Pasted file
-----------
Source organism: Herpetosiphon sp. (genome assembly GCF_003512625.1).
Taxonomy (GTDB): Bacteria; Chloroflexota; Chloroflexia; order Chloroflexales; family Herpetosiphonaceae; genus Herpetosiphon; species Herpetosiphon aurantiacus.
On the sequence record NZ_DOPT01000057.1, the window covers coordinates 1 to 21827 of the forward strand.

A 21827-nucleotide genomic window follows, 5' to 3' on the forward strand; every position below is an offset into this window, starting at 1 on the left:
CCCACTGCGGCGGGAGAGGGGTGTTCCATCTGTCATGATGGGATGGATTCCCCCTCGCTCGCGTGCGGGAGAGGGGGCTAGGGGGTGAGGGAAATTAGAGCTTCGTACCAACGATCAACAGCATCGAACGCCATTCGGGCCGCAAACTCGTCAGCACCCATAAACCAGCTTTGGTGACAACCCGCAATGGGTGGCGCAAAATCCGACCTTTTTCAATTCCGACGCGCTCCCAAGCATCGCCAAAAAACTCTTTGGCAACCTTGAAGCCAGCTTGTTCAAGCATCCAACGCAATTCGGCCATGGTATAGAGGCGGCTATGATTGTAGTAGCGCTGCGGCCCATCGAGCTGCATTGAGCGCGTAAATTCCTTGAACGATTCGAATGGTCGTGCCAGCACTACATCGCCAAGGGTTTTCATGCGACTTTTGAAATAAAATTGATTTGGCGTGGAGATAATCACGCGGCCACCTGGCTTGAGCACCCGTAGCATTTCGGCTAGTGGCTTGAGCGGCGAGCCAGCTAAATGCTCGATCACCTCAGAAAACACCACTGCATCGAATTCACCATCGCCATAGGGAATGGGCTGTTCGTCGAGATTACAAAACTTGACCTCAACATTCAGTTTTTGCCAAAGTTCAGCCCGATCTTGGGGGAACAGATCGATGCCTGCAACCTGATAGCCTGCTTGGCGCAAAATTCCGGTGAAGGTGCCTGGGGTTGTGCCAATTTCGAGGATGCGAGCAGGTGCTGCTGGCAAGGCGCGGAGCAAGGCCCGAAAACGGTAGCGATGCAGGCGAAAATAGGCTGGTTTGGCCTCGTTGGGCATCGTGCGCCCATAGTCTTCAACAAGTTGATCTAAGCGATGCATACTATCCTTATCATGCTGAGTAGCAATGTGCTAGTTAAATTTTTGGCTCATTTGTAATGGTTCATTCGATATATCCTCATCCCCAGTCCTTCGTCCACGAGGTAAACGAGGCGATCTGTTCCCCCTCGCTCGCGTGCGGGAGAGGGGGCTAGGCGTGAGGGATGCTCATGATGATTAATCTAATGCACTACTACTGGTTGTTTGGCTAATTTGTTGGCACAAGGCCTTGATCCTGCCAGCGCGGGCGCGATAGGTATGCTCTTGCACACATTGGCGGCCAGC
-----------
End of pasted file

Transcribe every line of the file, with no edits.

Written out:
Source organism: Herpetosiphon sp. (genome assembly GCF_003512625.1).
Taxonomy (GTDB): Bacteria; Chloroflexota; Chloroflexia; order Chloroflexales; family Herpetosiphonaceae; genus Herpetosiphon; species Herpetosiphon aurantiacus.
On the sequence record NZ_DOPT01000057.1, the window covers coordinates 1 to 21827 of the forward strand.

A 21827-nucleotide genomic window follows, 5' to 3' on the forward strand; every position below is an offset into this window, starting at 1 on the left:
CCCACTGCGGCGGGAGAGGGGTGTTCCATCTGTCATGATGGGATGGATTCCCCCTCGCTCGCGTGCGGGAGAGGGGGCTAGGGGGTGAGGGAAATTAGAGCTTCGTACCAACGATCAACAGCATCGAACGCCATTCGGGCCGCAAACTCGTCAGCACCCATAAACCAGCTTTGGTGACAACCCGCAATGGGTGGCGCAAAATCCGACCTTTTTCAATTCCGACGCGCTCCCAAGCATCGCCAAAAAACTCTTTGGCAACCTTGAAGCCAGCTTGTTCAAGCATCCAACGCAATTCGGCCATGGTATAGAGGCGGCTATGATTGTAGTAGCGCTGCGGCCCATCGAGCTGCATTGAGCGCGTAAATTCCTTGAACGATTCGAATGGTCGTGCCAGCACTACATCGCCAAGGGTTTTCATGCGACTTTTGAAATAAAATTGATTTGGCGTGGAGATAATCACGCGGCCACCTGGCTTGAGCACCCGTAGCATTTCGGCTAGTGGCTTGAGCGGCGAGCCAGCTAAATGCTCGATCACCTCAGAAAACACCACTGCATCGAATTCACCATCGCCATAGGGAATGGGCTGTTCGTCGAGATTACAAAACTTGACCTCAACATTCAGTTTTTGCCAAAGTTCAGCCCGATCTTGGGGGAACAGATCGATGCCTGCAACCTGATAGCCTGCTTGGCGCAAAATTCCGGTGAAGGTGCCTGGGGTTGTGCCAATTTCGAGGATGCGAGCAGGTGCTGCTGGCAAGGCGCGGAGCAAGGCCCGAAAACGGTAGCGATGCAGGCGAAAATAGGCTGGTTTGGCCTCGTTGGGCATCGTGCGCCCATAGTCTTCAACAAGTTGATCTAAGCGATGCATACTATCCTTATCATGCTGAGTAGCAATGTGCTAGTTAAATTTTTGGCTCATTTGTAATGGTTCATTCGATATATCCTCATCCCCAGTCCTTCGTCCACGAGGTAAACGAGGCGATCTGTTCCCCCTCGCTCGCGTGCGGGAGAGGGGGCTAGGCGTGAGGGATGCTCATGATGATTAATCTAATGCACTACTACTGGTTGTTTGGCTAATTTGTTGGCACAAGGCCTTGATCCTGCCAGCGCGGGCGCGATAGGTATGCTCTTGCACACATTGGCGGCCAGC